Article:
Whether you’re about to begin the process of buying or selling, or you’re a seasoned buyer, a relationship with a licensed and experienced Realtor is crucial in making the process successful. Realtors are educated, licensed, and experienced in their market. Their knowledge can greatly benefit their clients. However you find your Realtor- from a coworker, an ad, or a neighbor – it’s important to know what the Realtor expects from the client. The three things you should never say to your Realtor are to protect you legally and to insure a successful working relationship with your Realtor.
“Don’t Tell the Buyers about the Lead Paint”
In just about every state in the US, there are disclosure laws. These laws are designed to protect potential home buyers. Both sellers and Realtors are required to abide by those laws.
As a property owner, you’re required to disclose pertinent information about the condition of your home. That information might include a previous roof leak and how it was repaired. It might include a pipe burst, mold, foundation issues, boundary discrepancies, etc.
If a homeowner knows about defects or potential problems that could affect the value of a property, it’s considered illegal in most states to not disclose that information. If you know your home has lead based paint, you are most likely legally obligated to disclose.
But does that translate to the Realtor?
Yes. Any information a Realtor knows about a property, they’re also required to disclose to potential buyers. If you informed your Realtor about the presence of termites or boundary issues, you can reasonably expect them to tell future buyers about those issues.
What happens if you fail to disclose, or your Realtor fails to disclose information to potential buyers? If you violate disclosure laws, you are subject to a lawsuit. If your Realtor knew information, and he or she failed to disclose to the buyer, they are also subject to a lawsuit and discipline by state licensing commissions.
“I Don’t Want to Accept Any Offers from Buyers with Children.”
As with disclosure laws, Realtors are required to abide by federal housing laws. In particular, Realtors and homeowners are expected to abide by the federal law, the Fair Housing Act of 1968.
The Fair Housing Act prohibits discrimination based on a person’s race or color, sex, religion, national origin, familial status, or disability.
Telling your Realtor that you don’t want to sell, rent, or show your property to someone that’s married with children is a violation of the Fair Housing Act. A Realtor isn’t obligated to abide by a seller’s wishes that violate the Fair Housing Act.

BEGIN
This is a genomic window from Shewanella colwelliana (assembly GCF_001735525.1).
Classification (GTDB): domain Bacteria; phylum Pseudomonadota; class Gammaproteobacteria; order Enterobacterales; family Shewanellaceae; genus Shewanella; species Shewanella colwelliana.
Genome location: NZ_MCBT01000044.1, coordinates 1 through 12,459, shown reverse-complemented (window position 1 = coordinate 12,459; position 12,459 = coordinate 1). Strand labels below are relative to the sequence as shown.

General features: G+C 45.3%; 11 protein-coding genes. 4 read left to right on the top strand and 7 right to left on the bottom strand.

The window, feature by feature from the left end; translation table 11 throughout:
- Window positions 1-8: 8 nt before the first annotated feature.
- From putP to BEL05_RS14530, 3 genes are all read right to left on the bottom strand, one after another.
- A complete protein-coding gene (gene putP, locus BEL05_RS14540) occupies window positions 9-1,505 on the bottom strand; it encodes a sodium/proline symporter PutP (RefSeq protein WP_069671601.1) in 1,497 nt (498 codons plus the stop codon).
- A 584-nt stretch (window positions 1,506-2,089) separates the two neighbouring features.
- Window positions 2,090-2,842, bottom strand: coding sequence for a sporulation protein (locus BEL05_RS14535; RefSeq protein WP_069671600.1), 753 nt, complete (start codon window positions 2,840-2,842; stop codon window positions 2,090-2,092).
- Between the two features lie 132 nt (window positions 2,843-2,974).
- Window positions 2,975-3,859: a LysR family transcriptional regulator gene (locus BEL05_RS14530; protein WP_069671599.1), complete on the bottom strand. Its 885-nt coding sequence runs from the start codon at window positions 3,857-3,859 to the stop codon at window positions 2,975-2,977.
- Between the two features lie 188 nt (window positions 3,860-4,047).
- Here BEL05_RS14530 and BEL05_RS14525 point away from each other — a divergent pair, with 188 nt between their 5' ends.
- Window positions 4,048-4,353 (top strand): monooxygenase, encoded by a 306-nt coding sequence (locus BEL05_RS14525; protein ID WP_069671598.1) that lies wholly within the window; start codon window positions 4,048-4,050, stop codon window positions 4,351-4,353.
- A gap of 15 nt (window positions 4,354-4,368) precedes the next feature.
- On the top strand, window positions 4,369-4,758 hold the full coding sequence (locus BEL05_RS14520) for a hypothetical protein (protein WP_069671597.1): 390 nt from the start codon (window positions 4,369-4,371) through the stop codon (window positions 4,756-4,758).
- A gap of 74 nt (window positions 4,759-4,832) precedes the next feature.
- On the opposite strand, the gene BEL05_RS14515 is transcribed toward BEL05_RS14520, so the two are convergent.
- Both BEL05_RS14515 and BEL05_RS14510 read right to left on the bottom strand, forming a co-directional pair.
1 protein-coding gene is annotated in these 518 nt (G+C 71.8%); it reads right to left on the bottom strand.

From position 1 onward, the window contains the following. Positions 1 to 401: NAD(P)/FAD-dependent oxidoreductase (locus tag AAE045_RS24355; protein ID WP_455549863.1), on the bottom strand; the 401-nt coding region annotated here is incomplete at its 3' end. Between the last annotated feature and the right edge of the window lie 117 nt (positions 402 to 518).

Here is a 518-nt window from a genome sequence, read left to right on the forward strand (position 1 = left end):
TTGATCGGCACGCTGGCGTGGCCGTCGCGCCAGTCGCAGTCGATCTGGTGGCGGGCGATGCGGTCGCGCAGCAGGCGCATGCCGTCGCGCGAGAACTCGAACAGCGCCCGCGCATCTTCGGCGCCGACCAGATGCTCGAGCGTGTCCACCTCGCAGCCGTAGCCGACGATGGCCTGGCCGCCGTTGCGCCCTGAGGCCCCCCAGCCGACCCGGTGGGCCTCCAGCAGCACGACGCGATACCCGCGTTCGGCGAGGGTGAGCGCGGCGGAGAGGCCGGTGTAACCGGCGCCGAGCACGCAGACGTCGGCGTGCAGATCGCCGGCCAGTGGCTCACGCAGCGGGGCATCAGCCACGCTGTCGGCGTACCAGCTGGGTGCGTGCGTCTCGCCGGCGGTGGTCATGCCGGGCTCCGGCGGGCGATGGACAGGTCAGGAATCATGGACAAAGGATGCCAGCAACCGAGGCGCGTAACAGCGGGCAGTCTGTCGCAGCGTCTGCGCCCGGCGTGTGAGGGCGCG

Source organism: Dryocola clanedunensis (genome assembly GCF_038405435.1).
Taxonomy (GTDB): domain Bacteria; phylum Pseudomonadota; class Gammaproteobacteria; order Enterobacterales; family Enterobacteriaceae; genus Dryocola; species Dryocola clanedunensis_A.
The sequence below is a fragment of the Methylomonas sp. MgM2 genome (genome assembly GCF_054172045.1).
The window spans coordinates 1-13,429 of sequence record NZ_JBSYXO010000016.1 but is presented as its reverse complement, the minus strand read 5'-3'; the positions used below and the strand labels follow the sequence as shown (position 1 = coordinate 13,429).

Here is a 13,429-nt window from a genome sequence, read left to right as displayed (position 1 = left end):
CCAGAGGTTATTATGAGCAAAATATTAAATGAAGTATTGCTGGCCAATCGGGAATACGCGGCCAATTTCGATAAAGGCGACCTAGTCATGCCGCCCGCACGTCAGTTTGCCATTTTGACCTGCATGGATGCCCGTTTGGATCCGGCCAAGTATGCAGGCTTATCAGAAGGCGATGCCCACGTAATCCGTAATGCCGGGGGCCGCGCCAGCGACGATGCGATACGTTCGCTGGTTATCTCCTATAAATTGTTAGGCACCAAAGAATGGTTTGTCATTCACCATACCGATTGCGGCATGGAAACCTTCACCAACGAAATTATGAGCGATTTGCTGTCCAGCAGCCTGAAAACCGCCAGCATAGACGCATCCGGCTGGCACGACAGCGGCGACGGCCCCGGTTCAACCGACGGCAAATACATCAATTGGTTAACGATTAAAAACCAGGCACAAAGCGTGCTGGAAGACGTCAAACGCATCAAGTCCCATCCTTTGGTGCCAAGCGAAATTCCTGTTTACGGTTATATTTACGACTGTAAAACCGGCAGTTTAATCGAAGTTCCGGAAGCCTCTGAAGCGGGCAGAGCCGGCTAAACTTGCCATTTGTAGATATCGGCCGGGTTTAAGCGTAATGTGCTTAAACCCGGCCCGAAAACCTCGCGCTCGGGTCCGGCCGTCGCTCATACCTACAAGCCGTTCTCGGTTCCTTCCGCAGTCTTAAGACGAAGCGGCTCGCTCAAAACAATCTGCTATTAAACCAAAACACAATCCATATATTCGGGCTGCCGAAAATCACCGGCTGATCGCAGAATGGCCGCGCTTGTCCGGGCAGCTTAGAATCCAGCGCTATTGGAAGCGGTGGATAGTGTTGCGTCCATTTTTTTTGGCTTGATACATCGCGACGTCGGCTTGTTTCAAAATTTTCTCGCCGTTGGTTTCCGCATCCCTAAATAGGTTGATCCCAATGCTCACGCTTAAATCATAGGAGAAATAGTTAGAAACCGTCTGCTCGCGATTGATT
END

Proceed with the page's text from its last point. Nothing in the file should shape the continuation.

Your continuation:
If a violation occurs, a complaint can be filed with the Department of Housing & Urban Development or a lawsuit can be filed in state or federal court. The complaint or lawsuit can be filed against whoever committed the violation. Since a Realtor’s livelihood is at stake, you can reasonably expect them not to abide by wishes that violate the Fair Housing Act.
“Will You Cut Your Commission?”
While it’s not illegal to ask a Realtor to reduce their commission, it’s simply not appreciated by the hard-working Realtors that help sell your home.
Why is this not the best approach? Consider that a Realtor is a licensed, educated professional. Their work goes far beyond what you see when they plant a sign in the yard. In fact, average deals require 30-45 days’ worth of work, all with the hope of getting paid! Those 30-45 days require giving up family time, late night negotiations, constant communication with attorneys and title companies, countless marketing, and so much more… without being a paid a dime, yet!
Another thing to consider is that the commission paid to a Realtor is typically not entirely pocketed by the Realtor. Instead, as an independent contractor, they’re required to withhold income taxes and health insurance. In addition, many Realtors pay the entire marketing bill out of their own pocket (before ever being paid), so their commission could cover the marketing for your home. Depending on the brokerage, Realtors can also reasonably expect to have a portion of their commission cover desk fees, broker cuts, and operating expenses. Their take-home pay is substantially less than the commission charged to the seller.
The final thing to consider is that when you go to work for 30-45 days, you expect to be paid. You would be insulted and devalued if your boss asked you to take home 10%, 20%+ less than you earned just to help his bank account. That same principle applies to the scenario of a Realtor commission.
Realtors do substantially more than put a sign in the yard and collect a check. In fact, they are professionals that analyze market trends, price trends, housing affordability, comparable assets and value, legal ramifications, and so much more. They work hard to earn their commission, protect their clients, and provide a valuable asset to the public.